The Indictment of Rick Perry

The indictment of Governor Rick Perry seems, at first glance, to be a political lawsuit without a substantial legal basis.  The lawsuits stems from the Governor’s threatening to veto and then vetoing funds to a public corruption unit based on the head of the unit having committed the crime of driving while intoxicated.

According to news reports and the prosecutor’s statement, there are two charges in the indictment: “Grand jurors in Travis County charged Mr. Perry with abusing his official capacity and coercing a public servant, according to Michael McCrum, the special prosecutor assigned to the case.”  The first claim is that Governor Perry improperly vetoed the funds passed by the Texas legislature.  The idea seems to be that it was improper for the government to veto funds based on the head of a unit having committed a crime.  The second claim is that he attempted to coerce the head of the public corruption unit to step down after her arrest for drunk driving by threatening to veto the funds unless she resigned.

(While The New York Times merely refers to the arrest of Travis County District Attorney Rosemary Lehmberg, she actually was convicted and served time.)

At the federal level, the chief executive’s veto places him in a similar position to a legislator.  Governor Perry asserted that he could not fund public corruption unit because he believed the public had lost faith in the unit since it was headed by an official who had commited a crime.  This would certainly be a legitimate consideration for a member of Congress to consider when deciding what legislation to pass.  A legislator could decide to vote to abolish the office headed by a person who he believed had behaved improperly.  Similarly, a legislator could vote against funding the office for the same reason.  It seems clear that the President could veto a law on the same grounds.

I am not an expert on Texas law, but unless it is very different than federal law, the lawsuit against Rick Perry would appear to be a blatant action of political retaliation – for his veto of the funding of the prosecutorial unit – and an obvious attempt to undermine his possible presidential candidacy.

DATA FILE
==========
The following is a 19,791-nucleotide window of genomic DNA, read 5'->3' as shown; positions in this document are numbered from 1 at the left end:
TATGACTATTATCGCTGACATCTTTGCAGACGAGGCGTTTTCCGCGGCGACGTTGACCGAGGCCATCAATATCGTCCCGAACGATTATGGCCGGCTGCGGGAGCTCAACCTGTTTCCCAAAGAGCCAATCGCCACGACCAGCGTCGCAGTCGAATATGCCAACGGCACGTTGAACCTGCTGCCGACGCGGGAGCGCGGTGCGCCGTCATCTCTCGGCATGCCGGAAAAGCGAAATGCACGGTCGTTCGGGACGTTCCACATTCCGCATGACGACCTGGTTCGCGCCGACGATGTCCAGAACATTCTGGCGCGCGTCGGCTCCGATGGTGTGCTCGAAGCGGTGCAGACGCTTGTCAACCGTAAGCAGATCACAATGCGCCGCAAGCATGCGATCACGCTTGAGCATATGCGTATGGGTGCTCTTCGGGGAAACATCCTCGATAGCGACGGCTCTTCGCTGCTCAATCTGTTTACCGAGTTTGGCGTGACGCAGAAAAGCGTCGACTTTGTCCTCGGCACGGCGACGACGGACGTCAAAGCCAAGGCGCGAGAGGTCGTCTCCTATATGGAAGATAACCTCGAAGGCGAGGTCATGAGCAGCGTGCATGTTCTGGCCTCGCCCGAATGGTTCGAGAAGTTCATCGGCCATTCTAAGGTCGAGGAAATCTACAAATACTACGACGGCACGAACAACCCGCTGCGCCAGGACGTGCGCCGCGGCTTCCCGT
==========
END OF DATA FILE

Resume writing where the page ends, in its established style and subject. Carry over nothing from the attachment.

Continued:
Update:  Eugene Volokh has more on the indictment and considers the First Amendment issues.

Mike Rappaport

Professor Rappaport is Darling Foundation Professor of Law at the University of San Diego, where he also serves as the Director of the Center for the Study of Constitutional Originalism. Professor Rappaport is the author of numerous law review articles in journals such as the Yale Law Journal, the Virginia Law Review, the Georgetown Law Review, and the University of Pennsylvania Law Review. His book, Originalism and the Good Constitution, which is co-authored with John McGinnis, was published by the Harvard University Press in 2013.  Professor Rappaport is a graduate of the Yale Law School, where he received a JD and a DCL (Law and Political Theory).

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  1. john trainor says

    This follows in the “great” tradition of Ronnie Earle and Tom Delay. DeLay spent three years in prison, and was exonerated, Earle still walks free, and is admired in certain reptilian circles. There are some interesting photos of Lehmberg online, sleeping it off I think is the phrase.

    • gabe says

      Well, I suppose that since we all work for some sort of corporation, we are all corporate whores – or is it the level of compensation that makes us whores – sort of like being just a wee bit pregnant

    • john trainor says

      garry, if Obama doesn’t have his hand out to the big money boys, and raking it in, we would all be surprised. The same for the corporations, or is it only non-profits your comfortable with?
      Be careful, it is a sign of either a closed or worse, a dim mind that intelligence is the province of centralized power politics and its adherents. A true cop out.

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